If schools are to have a future, they will need to give up being a government jobs program.
That’s one of the messages ExcelinEd’s Mike Thomas shared in his most recent piece in The American Spectator. Continue reading to learn why our states desperately need to create more efficient, cost-effective models in public education.
Public Education Is Learning the Hard Way
The American Spectator
By: Mike Thomas
My career was in newspapers.
And so I saw our industry grow complacent on astronomical profit margins, making us easy prey for the digital innovators that took our advertisers and readers, and along with them our revenues.
The free market can be as ruthless as the African Serengeti in culling out the old and the weak. Just ask Blockbuster, Borders, Circuit City, the U.S. Postal Service or, most recently, anyone involved in TV cable.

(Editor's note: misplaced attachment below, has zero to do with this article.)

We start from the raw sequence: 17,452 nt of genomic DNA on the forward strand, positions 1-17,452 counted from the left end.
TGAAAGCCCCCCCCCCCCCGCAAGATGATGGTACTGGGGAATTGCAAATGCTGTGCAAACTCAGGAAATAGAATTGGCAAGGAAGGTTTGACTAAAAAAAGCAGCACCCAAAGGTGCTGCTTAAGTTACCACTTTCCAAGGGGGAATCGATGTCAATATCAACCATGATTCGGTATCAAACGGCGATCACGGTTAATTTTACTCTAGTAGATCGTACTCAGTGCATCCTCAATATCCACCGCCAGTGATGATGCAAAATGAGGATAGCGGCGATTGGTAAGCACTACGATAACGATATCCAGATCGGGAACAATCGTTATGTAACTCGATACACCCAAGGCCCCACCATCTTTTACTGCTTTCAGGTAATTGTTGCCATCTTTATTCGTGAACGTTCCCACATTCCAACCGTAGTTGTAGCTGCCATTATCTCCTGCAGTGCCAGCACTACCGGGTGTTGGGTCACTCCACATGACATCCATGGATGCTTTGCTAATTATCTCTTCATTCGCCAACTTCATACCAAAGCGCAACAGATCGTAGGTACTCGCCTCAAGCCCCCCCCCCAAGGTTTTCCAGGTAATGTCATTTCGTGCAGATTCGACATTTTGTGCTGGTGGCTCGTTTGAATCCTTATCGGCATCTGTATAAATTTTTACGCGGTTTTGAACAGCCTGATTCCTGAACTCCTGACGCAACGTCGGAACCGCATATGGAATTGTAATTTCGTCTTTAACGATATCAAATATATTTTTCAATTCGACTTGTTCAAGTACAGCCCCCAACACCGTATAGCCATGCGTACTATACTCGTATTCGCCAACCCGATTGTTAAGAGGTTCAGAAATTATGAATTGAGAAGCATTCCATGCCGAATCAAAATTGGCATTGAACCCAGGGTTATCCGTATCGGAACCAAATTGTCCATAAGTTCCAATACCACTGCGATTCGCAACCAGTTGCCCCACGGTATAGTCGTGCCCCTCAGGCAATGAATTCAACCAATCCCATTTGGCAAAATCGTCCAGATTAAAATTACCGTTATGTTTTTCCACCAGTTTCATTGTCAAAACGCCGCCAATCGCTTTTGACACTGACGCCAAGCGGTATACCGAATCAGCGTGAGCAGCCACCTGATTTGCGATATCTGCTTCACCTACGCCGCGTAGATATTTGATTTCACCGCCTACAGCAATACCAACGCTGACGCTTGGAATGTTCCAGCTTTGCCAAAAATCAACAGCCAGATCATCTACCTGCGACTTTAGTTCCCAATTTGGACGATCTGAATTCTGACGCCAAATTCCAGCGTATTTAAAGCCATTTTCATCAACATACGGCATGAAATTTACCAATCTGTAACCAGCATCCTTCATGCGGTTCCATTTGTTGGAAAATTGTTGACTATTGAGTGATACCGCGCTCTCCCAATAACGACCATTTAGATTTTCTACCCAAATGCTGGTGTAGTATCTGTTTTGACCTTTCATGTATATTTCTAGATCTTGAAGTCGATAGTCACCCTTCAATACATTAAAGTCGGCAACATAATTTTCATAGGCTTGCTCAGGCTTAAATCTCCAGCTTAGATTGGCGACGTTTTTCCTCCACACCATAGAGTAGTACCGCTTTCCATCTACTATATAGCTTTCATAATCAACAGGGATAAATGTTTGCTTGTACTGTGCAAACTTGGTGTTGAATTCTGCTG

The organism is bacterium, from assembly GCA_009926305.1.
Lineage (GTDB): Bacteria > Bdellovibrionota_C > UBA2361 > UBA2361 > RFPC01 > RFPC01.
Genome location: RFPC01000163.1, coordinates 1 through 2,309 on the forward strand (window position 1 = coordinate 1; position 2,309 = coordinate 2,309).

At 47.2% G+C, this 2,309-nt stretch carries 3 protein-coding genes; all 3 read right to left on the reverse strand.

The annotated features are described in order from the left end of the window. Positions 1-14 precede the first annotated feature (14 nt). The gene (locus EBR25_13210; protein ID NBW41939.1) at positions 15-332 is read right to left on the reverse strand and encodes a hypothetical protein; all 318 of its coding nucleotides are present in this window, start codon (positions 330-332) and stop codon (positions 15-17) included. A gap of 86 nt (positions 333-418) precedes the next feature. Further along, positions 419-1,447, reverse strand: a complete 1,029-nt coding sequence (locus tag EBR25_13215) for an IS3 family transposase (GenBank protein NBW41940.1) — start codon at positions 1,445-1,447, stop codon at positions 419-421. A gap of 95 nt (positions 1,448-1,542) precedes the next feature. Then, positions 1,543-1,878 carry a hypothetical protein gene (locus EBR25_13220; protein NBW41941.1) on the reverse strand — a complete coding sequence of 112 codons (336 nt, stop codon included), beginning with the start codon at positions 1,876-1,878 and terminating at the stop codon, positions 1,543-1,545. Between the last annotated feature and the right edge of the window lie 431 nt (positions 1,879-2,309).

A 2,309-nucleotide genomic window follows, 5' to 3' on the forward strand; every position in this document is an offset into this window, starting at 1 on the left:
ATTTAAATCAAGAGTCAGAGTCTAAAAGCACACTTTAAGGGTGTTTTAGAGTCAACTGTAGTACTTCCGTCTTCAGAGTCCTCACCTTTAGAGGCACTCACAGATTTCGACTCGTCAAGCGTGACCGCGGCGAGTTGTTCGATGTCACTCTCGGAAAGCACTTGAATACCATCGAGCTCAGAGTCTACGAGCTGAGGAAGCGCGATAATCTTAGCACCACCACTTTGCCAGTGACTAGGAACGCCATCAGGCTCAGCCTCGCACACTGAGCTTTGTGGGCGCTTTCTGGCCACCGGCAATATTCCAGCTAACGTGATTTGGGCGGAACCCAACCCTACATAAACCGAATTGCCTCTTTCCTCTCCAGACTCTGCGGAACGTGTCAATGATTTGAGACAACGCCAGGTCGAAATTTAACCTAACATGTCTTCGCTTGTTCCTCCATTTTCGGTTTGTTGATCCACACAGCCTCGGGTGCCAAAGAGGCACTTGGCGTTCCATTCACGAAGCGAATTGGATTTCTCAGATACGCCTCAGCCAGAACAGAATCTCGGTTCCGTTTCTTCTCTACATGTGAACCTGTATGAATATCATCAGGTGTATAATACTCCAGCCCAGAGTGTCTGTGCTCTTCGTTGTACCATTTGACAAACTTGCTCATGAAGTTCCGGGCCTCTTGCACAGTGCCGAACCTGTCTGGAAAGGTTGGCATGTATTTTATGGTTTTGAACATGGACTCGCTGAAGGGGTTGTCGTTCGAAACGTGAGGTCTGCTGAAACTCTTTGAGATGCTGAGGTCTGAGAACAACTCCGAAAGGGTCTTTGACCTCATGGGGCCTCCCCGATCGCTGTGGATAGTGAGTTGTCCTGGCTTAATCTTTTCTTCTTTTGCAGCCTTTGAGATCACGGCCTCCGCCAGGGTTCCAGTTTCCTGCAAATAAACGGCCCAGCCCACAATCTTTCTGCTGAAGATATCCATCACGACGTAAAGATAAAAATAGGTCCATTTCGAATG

It can be a painful dynamic, but one that has driven American success since Cornwallis surrendered at Yorktown.
Now imagine if public education were exposed to such forces rather than protected from them. Certainly the growing sums of money we have invested in our classrooms over the past several decades would have bought more than the meager results we see today. But somehow the narrative of spend more to get more remains stubbornly ingrained in the national conscience despite all graphs to the contrary.
The commitment to education in state legislatures still is measured by annual increases in funding. And if more money doesn’t move the needle, then obviously it wasn’t enough money.
What does that buy you? Between 1950 and 2009, in public K-12 education, there was a 92 percent increase in the number of students and a 700 percent increase in the number or administrators and non-teaching staff.
Public education has taken on the characteristics of a government jobs program…
Want to read more by Mike Thomas? Check out these pieces:
- YMCA Summer Camp Is a National Model for Struggling Readers
- School choice pioneer says Nevada has gone too far. We disagree.
- Want better student outcomes? Data says offer school choice.